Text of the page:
Book Notes: Paranoid Parenting (Part 3)

I’m mostly writing notes to evaluate Furedi’s arguments and add my own thoughts. If you’re interested, you can check out Part 1 and Part 2.

Chapter 3: Parents as Gods
In chapter 3, Furedi goes deeper into a concept he introduced in the previous chapter – infant determinism (also referred to by Furedi as “parental determinism”.) This idea purports that parents are uniquely responsible for all sorts of childhood and adult behavior – and that therefore parents should take a strong role in actively shaping their children’s lives (because if they don’t do it intentionally, they will be sure to mess up their children!)

“Today, parenting has been transformed into an all-purpose independent variable that seems to explain everything about an infant’s development.”

The author goes through a huge list of things that modern science blames on parenting – the terrible twos, school failure, depression, eating disorders, and more. Here’s where he starts talking a bit on my area of expertise: nutrition.

“Nutritionists claim that many parents are mistaken in the belief that a healthy diet for an adult is a healthy diet for children. It is claimed that babies and toddlers who receive normal adult fare are deprived of energy-dense food and therefore lack the right calorie intake….Parents not only have to constantly monitor the food they give to their toddlers, they also have to set the right example during meals.”

Here’s where I wonder if these are the messages parents are really receiving – because they’re certainly not the messages I’m sharing. The truth is that many people are mistaken in their beliefs about what constitutes a healthy diet, period. While extreme low-fat diets were popular, there were indeed parents who mistakenly thought that their infants and toddlers should go low-fat too – and those infants ended up with essential fatty acid deficiencies. But extremely low-fat diets actually aren’t healthy for anyone (and hopefully, no dietitians are spouting that in 2014!) – and children are actually uniquely vulnerable to nutritional deficiencies (as opposed to adults) because they’re still building their bodies (as opposed to maintaining them as adults are.) And setting a good example? Is he really complaining about that advice? It seems like common sense that if you expect your kid to eat vegetables, it helps if they see you eating vegetables too.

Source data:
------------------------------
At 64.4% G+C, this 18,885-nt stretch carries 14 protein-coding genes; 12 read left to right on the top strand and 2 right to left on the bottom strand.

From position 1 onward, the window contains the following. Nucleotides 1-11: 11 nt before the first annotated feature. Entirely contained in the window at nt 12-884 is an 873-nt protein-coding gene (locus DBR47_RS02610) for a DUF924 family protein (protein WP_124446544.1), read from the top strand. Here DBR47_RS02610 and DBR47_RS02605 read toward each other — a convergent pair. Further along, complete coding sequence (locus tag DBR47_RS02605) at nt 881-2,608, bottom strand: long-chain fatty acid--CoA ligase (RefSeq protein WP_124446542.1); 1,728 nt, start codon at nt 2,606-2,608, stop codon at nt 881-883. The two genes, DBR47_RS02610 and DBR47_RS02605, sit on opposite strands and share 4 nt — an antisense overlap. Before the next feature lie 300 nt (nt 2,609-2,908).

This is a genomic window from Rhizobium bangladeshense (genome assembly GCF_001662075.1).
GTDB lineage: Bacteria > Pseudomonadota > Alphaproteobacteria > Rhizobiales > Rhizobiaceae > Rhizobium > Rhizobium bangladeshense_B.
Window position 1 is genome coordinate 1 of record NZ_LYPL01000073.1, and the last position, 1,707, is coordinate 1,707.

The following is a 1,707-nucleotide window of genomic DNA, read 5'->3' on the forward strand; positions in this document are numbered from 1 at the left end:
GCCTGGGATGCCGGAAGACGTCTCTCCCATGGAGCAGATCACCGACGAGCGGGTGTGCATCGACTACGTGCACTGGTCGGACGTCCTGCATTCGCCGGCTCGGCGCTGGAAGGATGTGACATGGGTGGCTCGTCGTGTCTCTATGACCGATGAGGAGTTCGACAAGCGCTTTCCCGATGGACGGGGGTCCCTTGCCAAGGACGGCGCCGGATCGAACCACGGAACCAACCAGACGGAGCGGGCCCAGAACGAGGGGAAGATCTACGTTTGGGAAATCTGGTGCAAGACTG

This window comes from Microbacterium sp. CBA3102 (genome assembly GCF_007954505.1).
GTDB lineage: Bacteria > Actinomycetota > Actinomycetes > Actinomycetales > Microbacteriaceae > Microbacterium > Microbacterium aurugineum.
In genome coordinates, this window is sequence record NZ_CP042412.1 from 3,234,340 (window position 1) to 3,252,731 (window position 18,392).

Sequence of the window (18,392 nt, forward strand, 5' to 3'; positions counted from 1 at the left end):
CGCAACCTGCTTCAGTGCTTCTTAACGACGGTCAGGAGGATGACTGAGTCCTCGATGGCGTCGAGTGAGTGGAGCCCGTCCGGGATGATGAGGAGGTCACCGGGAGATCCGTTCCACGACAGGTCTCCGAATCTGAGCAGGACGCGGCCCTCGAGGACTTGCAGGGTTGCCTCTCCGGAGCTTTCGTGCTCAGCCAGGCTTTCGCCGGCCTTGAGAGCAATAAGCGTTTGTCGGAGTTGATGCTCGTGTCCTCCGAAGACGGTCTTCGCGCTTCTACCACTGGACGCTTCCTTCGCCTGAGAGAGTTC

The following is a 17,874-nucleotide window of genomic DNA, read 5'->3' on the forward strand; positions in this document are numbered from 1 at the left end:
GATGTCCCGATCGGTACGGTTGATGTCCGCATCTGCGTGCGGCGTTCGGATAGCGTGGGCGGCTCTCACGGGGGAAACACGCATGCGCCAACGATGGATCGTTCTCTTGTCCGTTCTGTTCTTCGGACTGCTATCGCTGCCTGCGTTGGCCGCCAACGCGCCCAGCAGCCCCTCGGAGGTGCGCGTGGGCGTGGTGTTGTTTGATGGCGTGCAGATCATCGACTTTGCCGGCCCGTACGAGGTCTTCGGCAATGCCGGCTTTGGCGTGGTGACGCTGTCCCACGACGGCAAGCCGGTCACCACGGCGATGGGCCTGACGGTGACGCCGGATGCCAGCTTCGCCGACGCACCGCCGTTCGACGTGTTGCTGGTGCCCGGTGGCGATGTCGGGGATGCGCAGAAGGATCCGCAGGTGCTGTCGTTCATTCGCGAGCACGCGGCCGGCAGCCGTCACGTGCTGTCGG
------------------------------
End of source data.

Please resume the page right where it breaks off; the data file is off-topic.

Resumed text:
The disconnect between what I share as nutritional parenting advice (and really, my job is to give parenting advice) and what Furedi perceives as current nutritional parenting advice makes me wonder where else the messages researchers and educators give are transformed into paranoia.

And then I look at Furedi’s sources: Mother & Baby magazine, Prima Baby magazine, Baby magazine, Parents magazine. These magazines were purportedly quoting experts or giving advice based on research – but I’m not at all confident that journalists have the skills required to give advice based on scientific research. I see it all the time with nutrition. A new study comes out suggesting that high intake of cinnamon increases insulin sensitivity. This is interesting, but hardly something to start giving nutritional advice based upon. Yet Fitness magazine has a big feature full of cinnamon-rich recipes announcing that this is a scientific way to prevent diabetes. The advice, of course, pays no attention to the minimum dose required for response, the magnitude of the response, or the quality of the study. I suspect that much of the “scientific” parenting advice one reads in parenting magazines is similar.

But don’t blame it on the experts, this time. If you want someone to tar and feather, tar and feather the journalists who prey on parent’s fears and inappropriately translate research into guidelines.

That said, Furedi does have a good point to make: children tend to be remarkably resilient. The magnitude of these parenting effects is nowhere near as large as the popular media would have you think. My parents didn’t follow all the nutritional advice I give my clients (and I actually give them good advice :-P) – and I’m not a fatso with an eating disorder. It’s okay to relax – you don’t have to follow every new fad the parenting magazines tout in order to not mess up your child.

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